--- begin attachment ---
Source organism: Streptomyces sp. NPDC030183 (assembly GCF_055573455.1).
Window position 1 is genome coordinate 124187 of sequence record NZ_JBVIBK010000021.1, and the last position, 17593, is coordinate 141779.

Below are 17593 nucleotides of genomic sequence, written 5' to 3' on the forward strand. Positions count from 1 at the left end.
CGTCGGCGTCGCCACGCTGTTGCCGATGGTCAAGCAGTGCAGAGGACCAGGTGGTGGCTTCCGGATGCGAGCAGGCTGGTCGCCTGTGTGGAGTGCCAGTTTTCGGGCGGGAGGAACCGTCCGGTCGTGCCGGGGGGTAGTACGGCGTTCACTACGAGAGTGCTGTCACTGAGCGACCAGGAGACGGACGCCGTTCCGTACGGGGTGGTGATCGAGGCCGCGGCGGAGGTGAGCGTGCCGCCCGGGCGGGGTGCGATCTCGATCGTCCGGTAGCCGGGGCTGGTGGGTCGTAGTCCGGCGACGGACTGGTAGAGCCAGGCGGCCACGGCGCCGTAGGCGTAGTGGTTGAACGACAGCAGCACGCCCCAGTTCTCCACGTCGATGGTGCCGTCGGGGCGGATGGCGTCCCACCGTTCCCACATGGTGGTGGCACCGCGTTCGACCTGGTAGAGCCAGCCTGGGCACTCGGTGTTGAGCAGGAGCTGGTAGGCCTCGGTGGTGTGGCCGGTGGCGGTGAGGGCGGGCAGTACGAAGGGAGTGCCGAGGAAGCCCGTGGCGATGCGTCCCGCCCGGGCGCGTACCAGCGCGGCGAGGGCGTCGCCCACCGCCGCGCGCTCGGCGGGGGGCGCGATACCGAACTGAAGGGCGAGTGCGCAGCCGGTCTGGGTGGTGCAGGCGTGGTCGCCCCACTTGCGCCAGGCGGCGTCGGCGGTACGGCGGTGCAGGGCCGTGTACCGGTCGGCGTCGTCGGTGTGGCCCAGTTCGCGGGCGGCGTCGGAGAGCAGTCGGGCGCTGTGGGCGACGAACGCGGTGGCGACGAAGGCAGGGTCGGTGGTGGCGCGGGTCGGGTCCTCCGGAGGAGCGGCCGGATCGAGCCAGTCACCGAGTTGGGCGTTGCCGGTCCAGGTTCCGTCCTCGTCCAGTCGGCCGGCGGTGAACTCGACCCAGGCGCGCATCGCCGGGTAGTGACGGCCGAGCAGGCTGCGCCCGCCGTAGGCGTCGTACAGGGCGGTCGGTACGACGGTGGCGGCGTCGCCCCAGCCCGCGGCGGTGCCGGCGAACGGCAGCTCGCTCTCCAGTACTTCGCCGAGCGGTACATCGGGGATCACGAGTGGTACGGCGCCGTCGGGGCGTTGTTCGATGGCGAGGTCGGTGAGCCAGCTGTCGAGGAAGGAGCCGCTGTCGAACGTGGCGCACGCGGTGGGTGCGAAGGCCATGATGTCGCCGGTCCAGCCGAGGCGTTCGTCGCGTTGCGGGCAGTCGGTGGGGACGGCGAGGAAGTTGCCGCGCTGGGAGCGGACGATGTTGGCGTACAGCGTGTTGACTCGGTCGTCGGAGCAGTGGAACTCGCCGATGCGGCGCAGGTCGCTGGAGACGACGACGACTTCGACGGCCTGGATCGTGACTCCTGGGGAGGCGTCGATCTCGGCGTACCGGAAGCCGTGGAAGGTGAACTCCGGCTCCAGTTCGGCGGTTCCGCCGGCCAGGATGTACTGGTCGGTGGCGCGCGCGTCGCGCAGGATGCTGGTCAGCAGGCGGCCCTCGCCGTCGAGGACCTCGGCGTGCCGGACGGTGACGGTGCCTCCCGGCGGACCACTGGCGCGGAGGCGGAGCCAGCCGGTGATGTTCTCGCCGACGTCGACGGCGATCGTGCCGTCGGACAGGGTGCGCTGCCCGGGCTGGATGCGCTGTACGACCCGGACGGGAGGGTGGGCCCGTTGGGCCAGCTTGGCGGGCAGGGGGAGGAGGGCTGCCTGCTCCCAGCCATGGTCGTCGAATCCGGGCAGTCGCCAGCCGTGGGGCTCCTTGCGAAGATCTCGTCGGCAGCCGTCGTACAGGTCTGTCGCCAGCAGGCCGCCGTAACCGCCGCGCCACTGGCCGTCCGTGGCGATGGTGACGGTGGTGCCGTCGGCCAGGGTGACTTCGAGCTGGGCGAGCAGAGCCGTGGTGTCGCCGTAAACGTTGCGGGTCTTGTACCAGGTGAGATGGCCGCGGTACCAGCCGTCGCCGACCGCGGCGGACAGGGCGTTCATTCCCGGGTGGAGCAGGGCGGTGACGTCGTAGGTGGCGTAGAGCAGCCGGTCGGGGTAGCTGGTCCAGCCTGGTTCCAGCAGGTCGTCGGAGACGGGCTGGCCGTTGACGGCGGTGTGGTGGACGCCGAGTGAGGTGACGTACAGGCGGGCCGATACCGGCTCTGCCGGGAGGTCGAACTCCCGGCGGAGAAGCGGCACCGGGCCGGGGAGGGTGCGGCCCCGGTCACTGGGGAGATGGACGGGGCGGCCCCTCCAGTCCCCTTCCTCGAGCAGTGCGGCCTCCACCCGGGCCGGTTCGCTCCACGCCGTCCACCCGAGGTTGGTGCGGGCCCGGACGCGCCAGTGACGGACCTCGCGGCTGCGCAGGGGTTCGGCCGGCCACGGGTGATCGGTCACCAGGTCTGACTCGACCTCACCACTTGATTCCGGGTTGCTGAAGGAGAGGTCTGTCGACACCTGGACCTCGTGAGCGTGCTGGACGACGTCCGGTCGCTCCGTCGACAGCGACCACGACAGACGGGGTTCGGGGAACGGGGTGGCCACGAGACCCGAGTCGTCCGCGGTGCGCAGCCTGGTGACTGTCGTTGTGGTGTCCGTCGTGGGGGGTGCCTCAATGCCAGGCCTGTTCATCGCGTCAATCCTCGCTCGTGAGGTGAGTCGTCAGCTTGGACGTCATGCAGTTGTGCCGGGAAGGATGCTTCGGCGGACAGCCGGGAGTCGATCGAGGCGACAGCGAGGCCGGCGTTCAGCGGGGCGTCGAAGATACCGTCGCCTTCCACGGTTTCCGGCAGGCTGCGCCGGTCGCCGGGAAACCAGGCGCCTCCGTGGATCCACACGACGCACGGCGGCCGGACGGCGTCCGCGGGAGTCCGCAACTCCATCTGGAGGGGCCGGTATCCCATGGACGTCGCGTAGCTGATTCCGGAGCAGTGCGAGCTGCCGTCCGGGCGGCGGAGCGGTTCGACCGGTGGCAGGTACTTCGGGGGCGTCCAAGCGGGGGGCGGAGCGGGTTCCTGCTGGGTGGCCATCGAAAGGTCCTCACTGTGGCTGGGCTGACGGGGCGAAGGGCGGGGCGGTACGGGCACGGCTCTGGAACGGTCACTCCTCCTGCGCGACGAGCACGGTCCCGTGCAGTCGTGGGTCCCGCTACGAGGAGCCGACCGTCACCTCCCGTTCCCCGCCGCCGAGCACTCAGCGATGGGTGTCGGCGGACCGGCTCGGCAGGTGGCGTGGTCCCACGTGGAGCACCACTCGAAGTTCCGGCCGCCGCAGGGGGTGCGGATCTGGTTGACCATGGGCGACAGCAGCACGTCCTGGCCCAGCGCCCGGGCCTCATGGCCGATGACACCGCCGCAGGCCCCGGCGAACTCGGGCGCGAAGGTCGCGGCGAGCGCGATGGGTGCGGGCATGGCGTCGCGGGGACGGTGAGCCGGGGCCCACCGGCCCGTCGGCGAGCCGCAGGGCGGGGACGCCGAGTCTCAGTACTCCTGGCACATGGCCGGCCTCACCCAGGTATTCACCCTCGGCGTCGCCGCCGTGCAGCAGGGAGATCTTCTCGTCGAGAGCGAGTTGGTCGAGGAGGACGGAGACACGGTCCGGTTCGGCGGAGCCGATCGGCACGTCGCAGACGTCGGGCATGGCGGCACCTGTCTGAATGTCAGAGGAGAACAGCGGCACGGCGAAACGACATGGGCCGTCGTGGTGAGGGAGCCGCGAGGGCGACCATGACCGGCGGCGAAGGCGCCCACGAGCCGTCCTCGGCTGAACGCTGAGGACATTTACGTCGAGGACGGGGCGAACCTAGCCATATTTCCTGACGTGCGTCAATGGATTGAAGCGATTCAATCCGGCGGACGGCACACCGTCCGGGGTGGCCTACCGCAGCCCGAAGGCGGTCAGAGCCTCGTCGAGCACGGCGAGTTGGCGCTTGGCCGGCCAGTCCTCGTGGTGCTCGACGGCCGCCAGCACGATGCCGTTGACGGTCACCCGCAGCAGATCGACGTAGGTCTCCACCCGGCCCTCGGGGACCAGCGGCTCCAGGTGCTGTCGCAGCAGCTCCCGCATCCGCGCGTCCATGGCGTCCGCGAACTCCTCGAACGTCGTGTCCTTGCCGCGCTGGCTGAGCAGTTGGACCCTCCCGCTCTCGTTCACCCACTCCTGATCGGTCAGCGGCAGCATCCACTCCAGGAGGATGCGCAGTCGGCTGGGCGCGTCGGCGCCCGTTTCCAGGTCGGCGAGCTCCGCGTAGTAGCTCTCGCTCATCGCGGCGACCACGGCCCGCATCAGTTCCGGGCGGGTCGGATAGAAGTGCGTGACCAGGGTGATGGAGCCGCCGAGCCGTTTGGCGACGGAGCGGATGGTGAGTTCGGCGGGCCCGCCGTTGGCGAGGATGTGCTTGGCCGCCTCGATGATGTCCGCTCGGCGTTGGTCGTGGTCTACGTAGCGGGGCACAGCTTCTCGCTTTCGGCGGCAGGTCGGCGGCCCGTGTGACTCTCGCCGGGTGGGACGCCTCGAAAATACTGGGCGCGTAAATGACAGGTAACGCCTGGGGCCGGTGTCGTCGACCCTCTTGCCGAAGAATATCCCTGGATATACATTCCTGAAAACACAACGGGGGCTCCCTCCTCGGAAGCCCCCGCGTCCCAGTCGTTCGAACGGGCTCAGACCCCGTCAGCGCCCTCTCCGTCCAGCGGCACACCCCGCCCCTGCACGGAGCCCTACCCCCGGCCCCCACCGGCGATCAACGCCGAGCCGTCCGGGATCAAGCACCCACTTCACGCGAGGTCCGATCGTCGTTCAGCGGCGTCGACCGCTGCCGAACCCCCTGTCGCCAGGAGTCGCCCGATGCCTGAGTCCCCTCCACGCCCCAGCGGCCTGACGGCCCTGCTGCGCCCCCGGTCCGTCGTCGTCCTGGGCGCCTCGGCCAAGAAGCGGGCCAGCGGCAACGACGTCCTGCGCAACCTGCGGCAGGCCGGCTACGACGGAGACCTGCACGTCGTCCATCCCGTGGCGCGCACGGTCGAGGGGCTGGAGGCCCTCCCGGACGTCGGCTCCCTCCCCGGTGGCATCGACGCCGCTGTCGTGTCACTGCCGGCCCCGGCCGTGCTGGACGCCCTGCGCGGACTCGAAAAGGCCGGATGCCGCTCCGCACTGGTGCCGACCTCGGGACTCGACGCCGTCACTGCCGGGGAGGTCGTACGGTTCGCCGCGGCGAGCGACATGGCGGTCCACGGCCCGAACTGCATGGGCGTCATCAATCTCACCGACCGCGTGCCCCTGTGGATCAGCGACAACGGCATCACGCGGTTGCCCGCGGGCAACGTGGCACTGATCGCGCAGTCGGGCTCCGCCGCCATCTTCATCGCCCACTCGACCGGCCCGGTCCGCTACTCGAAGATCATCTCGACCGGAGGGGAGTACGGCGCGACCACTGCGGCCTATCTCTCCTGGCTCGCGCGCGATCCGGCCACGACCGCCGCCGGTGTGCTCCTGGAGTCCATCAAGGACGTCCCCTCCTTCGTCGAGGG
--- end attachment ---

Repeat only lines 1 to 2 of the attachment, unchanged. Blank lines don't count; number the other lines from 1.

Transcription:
Source organism: Streptomyces sp. NPDC030183 (assembly GCF_055573455.1).
Window position 1 is genome coordinate 124187 of sequence record NZ_JBVIBK010000021.1, and the last position, 17593, is coordinate 141779.